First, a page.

Boris’s new career got off to an eventful start with an evening event at the French embassy in London on Bastille Day, during which he immediately went off message to stress that EU nationals in the UK would be allowed to remain provided the arrangement was reciprocated by the EU (I can’t believe he had discussed this with May in the 90 minutes between being appointed and opening his fatuous mouth). His reward for this was being roundly booed by the audience.

All of which was quite amusing, in a clownish, buffoonish sort of way, except that then the next two days intruded real events into the slightly Ruritanian atmosphere, in the form of a mass-murder in Nice and a failed Turkish coup.

Because I was having massive computer problems (thanks, Bill Gates and your sodding windows update) on Friday morning, I had no idea that some maniac had used a hired lorry as a weapon and mown down 84 people until well after lunchtime.  By then, the attack was already being linked to ISIS. In fact, the same process was going on that happened after the Orlando attack – even though there were strong indications that the perpetrator might have been some sort of unhinged wingnut with a bee in his bonnet who was a few Corinthians short of a Bible and not particularly “Islamic” or “Jihadi”, people have been quick to rush to judgement. He may well turn out to have been “radicalised” whatever that means, although he didn’t apparently get flagged in any French police records other than for routine offences. ISIS claimed responsibility, but then, like Mandy Rice-Davies, they would say that, wouldn’t they?

Nigel Farage, speaking from his new standpoint of complete irrelevancy, blamed the refugees, conveniently ignoring the actual nationality of the perpetrator. But Nigel Farage in any case is now just yet another superannuated bar-room bore.  Not that I ever cared what he said when he was leading the Barmy Party.  I don’t know what Trump said about it, when his aides had explained to him where Nice was, but no doubt the NRA said that the tragedy could have been prevented if everybody else in the crowd had also had a truck.

Even while France was still counting the cost, Boris was no doubt disturbed by a further late-night phone call from his “Sir Humpreys” at the FCO to tell him that Turkey was imploding. As it happened, the coup fizzled out, and the elected dictator Erdogan has spent the last two days making sure that anyone vaguely connected with the events has been exterminated. This is the country that (according to the Brexit campaign) was on the verge of joining the EU. I think not.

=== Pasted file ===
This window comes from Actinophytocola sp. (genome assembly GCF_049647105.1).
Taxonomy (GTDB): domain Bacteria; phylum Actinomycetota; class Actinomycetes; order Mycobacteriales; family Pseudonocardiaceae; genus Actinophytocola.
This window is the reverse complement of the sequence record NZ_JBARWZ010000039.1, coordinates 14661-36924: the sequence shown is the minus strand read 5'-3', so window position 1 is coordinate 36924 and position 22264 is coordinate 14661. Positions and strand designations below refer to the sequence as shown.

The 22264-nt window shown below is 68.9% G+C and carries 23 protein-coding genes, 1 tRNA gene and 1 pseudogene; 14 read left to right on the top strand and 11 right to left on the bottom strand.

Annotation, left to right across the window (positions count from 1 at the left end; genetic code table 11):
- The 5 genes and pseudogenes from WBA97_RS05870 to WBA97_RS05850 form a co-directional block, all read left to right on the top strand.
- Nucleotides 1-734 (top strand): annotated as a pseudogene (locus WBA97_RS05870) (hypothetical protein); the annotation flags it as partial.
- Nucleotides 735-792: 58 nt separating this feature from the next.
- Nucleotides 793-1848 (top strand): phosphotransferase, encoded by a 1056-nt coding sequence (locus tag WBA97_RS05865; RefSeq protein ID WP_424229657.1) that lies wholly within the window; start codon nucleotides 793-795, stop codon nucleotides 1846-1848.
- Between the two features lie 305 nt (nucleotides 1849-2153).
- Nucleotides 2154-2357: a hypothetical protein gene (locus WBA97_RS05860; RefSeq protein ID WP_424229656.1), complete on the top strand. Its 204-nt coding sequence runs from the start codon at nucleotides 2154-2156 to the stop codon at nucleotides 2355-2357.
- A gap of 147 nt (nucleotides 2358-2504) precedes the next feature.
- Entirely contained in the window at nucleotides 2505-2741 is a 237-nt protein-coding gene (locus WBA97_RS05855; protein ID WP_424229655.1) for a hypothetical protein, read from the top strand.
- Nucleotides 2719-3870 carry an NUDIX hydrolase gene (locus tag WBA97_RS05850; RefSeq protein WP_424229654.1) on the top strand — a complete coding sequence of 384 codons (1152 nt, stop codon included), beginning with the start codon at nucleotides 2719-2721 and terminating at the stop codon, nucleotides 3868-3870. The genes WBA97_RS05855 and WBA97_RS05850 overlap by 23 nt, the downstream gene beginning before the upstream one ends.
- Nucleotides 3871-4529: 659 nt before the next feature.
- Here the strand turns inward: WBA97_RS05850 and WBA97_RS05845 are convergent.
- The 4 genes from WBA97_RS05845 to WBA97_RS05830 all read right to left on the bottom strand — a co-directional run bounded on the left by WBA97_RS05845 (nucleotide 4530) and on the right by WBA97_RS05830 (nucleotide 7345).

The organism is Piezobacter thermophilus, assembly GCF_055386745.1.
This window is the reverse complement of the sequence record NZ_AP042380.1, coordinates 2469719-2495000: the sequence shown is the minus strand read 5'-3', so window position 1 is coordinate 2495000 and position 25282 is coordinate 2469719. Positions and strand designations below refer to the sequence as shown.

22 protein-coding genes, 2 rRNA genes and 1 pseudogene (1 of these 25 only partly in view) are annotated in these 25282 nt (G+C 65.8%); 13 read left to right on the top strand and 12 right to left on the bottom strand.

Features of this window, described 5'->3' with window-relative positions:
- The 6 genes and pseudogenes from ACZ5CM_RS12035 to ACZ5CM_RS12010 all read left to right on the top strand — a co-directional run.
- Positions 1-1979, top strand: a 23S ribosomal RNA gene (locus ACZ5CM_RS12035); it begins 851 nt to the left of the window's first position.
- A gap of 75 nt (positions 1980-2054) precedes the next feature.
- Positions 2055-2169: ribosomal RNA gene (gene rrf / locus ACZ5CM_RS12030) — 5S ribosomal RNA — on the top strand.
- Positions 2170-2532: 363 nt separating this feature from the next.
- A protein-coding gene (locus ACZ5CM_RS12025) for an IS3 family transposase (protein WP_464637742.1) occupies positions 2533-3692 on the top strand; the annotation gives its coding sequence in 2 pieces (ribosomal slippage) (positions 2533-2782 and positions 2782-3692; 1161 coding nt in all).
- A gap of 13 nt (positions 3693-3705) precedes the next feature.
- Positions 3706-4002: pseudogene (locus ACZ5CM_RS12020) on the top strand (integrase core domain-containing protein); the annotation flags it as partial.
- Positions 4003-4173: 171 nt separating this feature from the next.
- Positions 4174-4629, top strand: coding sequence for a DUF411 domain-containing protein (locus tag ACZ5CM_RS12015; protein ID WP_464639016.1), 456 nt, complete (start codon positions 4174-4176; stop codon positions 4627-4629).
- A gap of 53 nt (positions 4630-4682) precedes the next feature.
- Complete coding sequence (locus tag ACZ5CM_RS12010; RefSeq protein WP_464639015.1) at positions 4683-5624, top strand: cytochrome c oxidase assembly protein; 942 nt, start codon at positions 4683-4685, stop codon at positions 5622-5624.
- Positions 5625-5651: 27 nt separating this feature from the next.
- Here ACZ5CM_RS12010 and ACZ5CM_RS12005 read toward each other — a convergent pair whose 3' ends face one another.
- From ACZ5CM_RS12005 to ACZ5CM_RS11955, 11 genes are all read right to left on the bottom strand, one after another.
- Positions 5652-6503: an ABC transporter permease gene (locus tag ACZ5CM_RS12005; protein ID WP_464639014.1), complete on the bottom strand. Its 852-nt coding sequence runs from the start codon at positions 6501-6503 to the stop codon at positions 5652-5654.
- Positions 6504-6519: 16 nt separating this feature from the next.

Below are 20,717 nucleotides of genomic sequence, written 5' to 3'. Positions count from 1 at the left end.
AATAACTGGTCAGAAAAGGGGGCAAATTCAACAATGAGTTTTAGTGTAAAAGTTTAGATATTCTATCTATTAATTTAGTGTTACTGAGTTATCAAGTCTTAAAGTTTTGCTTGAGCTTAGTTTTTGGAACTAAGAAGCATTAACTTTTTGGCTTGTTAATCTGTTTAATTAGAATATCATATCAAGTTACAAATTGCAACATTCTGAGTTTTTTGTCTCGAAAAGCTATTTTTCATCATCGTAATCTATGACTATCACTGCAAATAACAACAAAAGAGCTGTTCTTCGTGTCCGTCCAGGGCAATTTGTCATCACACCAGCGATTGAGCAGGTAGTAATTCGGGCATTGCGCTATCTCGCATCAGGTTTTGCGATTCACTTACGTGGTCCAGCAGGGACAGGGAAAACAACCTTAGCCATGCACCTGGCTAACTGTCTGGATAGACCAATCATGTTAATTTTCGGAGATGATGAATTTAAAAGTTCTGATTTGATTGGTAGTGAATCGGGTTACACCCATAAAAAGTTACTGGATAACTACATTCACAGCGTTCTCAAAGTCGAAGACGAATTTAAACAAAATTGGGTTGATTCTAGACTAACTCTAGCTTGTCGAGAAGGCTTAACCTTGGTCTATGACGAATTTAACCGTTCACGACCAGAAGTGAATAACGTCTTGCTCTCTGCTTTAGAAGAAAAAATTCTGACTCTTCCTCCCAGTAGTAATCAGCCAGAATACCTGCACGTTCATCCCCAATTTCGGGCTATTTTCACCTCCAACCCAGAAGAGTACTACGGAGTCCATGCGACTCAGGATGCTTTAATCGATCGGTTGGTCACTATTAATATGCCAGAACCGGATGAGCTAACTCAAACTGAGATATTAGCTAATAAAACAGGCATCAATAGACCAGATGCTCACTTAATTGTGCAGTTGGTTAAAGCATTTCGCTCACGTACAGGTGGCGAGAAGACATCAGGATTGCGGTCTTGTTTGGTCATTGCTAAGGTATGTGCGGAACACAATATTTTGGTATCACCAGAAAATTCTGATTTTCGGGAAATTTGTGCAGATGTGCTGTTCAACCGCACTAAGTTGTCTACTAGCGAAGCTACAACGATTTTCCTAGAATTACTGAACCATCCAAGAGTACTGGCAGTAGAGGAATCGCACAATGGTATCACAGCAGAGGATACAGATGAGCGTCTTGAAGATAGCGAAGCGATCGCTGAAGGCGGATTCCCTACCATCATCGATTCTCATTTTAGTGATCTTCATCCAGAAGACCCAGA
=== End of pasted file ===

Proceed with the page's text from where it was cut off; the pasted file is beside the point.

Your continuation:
The prize for bewildering and semi-tragic stupidity though, has to go to the Labour Party. I am so glad I resigned when they voted to bomb Syria, and also that I didn’t re-join in order to re-vote for Jeremy Corbyn in the re-run of the leadership re-election.  At a time when the Tories are basically about to give the green light to the Brexit campaign to make the poorest and most disadvantaged in our country pay the price of the economic chaos which is going to be unleashed; at a time when lunatics are causing mayhem in the name of “Islam” even though nowhere in the Koran does it say “hire a lorry and run over 84 people”; at a time when a strategically important ally on the edge of Europe is in meltdown, the Labour Party NEC spent most of a day closeted away like the College of Cardinals, trying to decide whether to allow Corbyn’s name to even be on the ballot!

The more I see of the finagling and the shenanigans surrounding the Labour leadership, the more I am convinced that someone has been putting LSD in the tea urn at Labour Party HQ.  I’m increasingly reminded of that Monty Python sketch about the Judean People’s Liberation Front and the People’s Front for the Liberation of Judea. We’ve just had one very public evisceration of a political party in the form of the Tory squabbles over Europe, and now Labour seem keen to follow suit.  All these differing interpretations of arcane rules of who can and can’t be on the ballot, which local parties can and can’t be allowed or trusted to meet, which members can be suspended for writing satirical poems about members of the PLP, or for displaying “eye-rolling and negative body language” remind me of medieval theologians arguing about how many angels could dance on the head of a pin, or the ones who tried to compile Indices Indicorum and all went mad.

There are still two or three things Labour could do to make themselves look even more stupid and unelectable, but they are almost there, not quite, but as near as makes no difference. The PLP should pass a motion to change the name to The Paedophile Party or something equally repugnant; they should instruct all their members to lob half bricks on sight at passing kittens, push old ladies off the pavement and into fast moving traffic, and to grow an beard and then daub it with their own excrement.  Maybe they could strip off, smear their bodies with woad, and sacrifice a baby on College Green or something.  Either way, they are as near to being completely stupid, useless, ineffectual, crap, irrelevant and idiotic as it is possible for one parliamentary Labour party to be. They have elevated “stupid” to the status of an art form.  Although, to keep the contest of who can best be the intellectual equivalent of a breeze block alive, on the Tory side, Andrea Leadsom, despite having had the political equivalent of Dorothy’s house fall on her, has risen, vampire-like, to say that there shouldn’t be male nannies because they might just be paedophiles.